Security vulnerabilities designated as CVE-2020-11896, CVE-2020-11898, and CVE-2020-11901 are some of the notable out of the 19 vulnerabilities.
CVE-2020-11896 is a critical vulnerability in Treck TCP/IP stack. This vulnerability allows for remote code execution by any attacker that can send UDP packets to an open port on the target device. Remote code execution allows attackers from any geographical location to run programs on the target device.
CVE-2020-11898 is a security vulnerability in Treck TCP/IP stack that improperly handles an IPv4/ICMPv4 Length Parameter Inconsistency, which allows remote attackers to trigger an information leak. JSOF researchers tested the CVE-2020-11896 and CVE-2020-11898 vulnerabilities on Digi Connect ME 9210 – a device that’s embeddable and is used in medical devices. Digi Connect can be purchased from any of the large electronic-parts resellers, amplifying these vulnerabilities as any device embedded also becomes vulnerable.
Among the 19 security vulnerabilities in Treck TCP/IP stack, the most severe is CVE-2020-11901, receiving a CVSS score of 9.1. This vulnerability is a collection of vulnerabilities for several critical client-side vulnerabilities in the DNS resolver of the Treck TCP/IP stack.
If successfully exploited, this vulnerability allows pre-authentication arbitrary remote code execution. This vulnerability is of particular interest because a sophisticated attacker, such as a nation state “can potentially reply to a DNS request from outside of the corporate network, thus breaking network segmentation,” researchers at JSOF said.
JSOF researchers tested the CVE-2020-11901 vulnerability on a Schneider Electric UPS device model APC Smart-UPS 750 (SMT750I/ID18/230V). UPS, short for Uninterruptible Power Supply, is a device designed for use in enterprise networks, data centers, and mission-critical systems. It’s used as an embedded battery to ensure that devices connected to it won’t suffer from power outages or fluctuations. Remotely exploiting UPS device can, therefore, have disastrous consequences.
Preventive and Mitigating Measures
Here some cybersecurity measures in preventing or mitigating the effects of the 19 vulnerabilities discovered in Treck TCP/IP stack:
Keep all Firmware and Software Up to Date
Some vendors of the products affected by the 19 vulnerabilities discovered in Treck TCP/IP stack, such as Aruba Networks, Digi International, HP, Intel, Teradici, Xerox have issued a corresponding patch or security update fixing the said vulnerabilities.
Retire Devices that No Longer Receive Security Updates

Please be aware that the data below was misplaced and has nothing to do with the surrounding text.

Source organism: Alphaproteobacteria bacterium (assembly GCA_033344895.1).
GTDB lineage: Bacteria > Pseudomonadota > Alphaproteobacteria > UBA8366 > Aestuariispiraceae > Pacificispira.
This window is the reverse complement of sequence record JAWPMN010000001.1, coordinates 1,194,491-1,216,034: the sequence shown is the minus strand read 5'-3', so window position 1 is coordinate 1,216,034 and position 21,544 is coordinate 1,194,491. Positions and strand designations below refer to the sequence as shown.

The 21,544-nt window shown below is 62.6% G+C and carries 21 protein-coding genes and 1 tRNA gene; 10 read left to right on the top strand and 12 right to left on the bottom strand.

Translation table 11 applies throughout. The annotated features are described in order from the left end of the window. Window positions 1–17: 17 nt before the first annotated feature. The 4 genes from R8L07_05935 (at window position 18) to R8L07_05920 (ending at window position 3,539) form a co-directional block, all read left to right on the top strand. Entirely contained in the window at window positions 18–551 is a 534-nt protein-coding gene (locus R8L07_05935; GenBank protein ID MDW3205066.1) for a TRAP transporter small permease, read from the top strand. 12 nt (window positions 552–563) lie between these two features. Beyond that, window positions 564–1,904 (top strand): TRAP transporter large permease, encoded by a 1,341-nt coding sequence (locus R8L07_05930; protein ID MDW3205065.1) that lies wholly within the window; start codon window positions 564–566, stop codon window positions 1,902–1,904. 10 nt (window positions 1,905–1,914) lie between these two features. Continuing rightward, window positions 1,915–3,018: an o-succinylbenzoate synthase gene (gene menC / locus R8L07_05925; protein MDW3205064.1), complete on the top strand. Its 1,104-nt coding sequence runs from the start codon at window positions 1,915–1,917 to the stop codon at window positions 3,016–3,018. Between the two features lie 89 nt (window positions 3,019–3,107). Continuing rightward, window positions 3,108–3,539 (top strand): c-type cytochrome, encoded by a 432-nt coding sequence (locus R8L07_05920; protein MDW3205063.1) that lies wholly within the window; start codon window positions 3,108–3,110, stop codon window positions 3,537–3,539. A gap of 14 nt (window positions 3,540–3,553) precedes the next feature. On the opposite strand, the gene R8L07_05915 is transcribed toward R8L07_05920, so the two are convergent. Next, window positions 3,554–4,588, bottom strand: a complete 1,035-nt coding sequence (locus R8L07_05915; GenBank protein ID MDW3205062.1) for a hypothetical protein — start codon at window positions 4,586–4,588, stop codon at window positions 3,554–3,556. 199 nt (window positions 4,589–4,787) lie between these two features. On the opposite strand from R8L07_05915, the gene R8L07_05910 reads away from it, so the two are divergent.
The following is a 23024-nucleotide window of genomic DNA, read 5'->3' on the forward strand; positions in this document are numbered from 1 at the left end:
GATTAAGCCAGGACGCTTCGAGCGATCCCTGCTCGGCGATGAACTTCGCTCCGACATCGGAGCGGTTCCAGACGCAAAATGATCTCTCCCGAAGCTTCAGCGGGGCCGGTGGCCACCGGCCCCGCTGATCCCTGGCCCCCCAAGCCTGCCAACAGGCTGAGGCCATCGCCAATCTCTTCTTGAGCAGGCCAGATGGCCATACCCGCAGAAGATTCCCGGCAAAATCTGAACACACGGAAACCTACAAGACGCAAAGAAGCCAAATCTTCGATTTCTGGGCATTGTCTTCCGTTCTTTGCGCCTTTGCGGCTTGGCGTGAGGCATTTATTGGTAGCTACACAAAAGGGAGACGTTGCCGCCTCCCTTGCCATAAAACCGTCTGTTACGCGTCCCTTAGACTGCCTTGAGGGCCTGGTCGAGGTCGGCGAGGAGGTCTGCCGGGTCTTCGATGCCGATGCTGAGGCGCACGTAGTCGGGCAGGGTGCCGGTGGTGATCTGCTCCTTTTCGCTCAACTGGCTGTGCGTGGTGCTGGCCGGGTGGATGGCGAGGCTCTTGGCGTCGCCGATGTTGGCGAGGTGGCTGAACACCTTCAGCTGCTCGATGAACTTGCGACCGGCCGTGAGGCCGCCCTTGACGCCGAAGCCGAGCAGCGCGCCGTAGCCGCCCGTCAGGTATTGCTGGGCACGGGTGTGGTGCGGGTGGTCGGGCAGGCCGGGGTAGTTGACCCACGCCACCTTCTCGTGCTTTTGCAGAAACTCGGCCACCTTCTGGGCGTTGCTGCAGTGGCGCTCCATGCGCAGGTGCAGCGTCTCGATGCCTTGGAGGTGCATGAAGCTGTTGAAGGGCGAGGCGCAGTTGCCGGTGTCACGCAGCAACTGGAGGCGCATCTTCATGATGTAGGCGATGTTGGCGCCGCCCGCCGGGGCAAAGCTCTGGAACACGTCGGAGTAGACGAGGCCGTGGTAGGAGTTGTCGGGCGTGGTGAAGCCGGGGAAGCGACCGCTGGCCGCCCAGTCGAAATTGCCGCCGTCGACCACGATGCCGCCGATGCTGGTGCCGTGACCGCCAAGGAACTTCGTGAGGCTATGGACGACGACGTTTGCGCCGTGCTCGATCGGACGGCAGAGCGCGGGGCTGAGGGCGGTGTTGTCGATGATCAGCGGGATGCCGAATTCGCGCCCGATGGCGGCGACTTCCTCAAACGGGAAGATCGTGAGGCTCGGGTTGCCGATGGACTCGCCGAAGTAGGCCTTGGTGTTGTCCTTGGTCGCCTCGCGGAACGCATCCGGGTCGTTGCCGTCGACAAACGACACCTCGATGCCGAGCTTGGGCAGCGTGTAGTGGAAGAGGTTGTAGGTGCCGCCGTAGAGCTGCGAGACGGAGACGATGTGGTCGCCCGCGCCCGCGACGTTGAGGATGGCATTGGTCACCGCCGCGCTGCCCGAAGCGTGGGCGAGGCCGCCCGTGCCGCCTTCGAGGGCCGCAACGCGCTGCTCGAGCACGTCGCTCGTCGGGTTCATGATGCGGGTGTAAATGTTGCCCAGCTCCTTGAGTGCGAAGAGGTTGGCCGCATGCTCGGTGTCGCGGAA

“The Treck stack has been around for more than 20 years,” JSOF researchers said. “Possibly the vulnerabilities too.”
Due to the length of time, some of the IoT and embedded devices affected by the vulnerabilities discovered in Treck TCP/IP stack may no longer receive security updates. Continuous use of vulnerable devices puts your organization’s network at risk of cyberattacks.
Devices which no longer receive security updates, and which have served their purpose for years should no longer be used. Luckily, some of these devices are inexpensive, as such, it’s much cheaper to replace them with the latest versions as opposed to using outdated devices which only put your organization’s network at risk.
Rise of Phishing and DDoS Attacks in the Education Sector
COVID-19 resulted in the temporary shutdown of schools and universities across the world. This has given rise to online classes, whereby classes are conducted remotely and on digital platforms.
As schools and universities across the world reopen, many opt for mixed physical and online classes, while some still opting for purely online classes. The shift to online classes, however, has opened a window for malicious actors to exploit.
The shift to online classes gives rise to phishing attacks and distributed denial of service (DDoS) attacks directed against the education sector.
Phishing is one of the oldest and popular forms of cybercrimes. In a phishing campaign, intended victims, whether targeted or random individuals, are tricked into clicking something leading to the stealing of data or the downloading of malicious software (malware).
Microsoft Security Intelligence has found that as of September 7, 2020, out of the nearly 8.7 million malware encounters reported in the last 30 days, 59.84% came from the education sector, making it the most affected sector.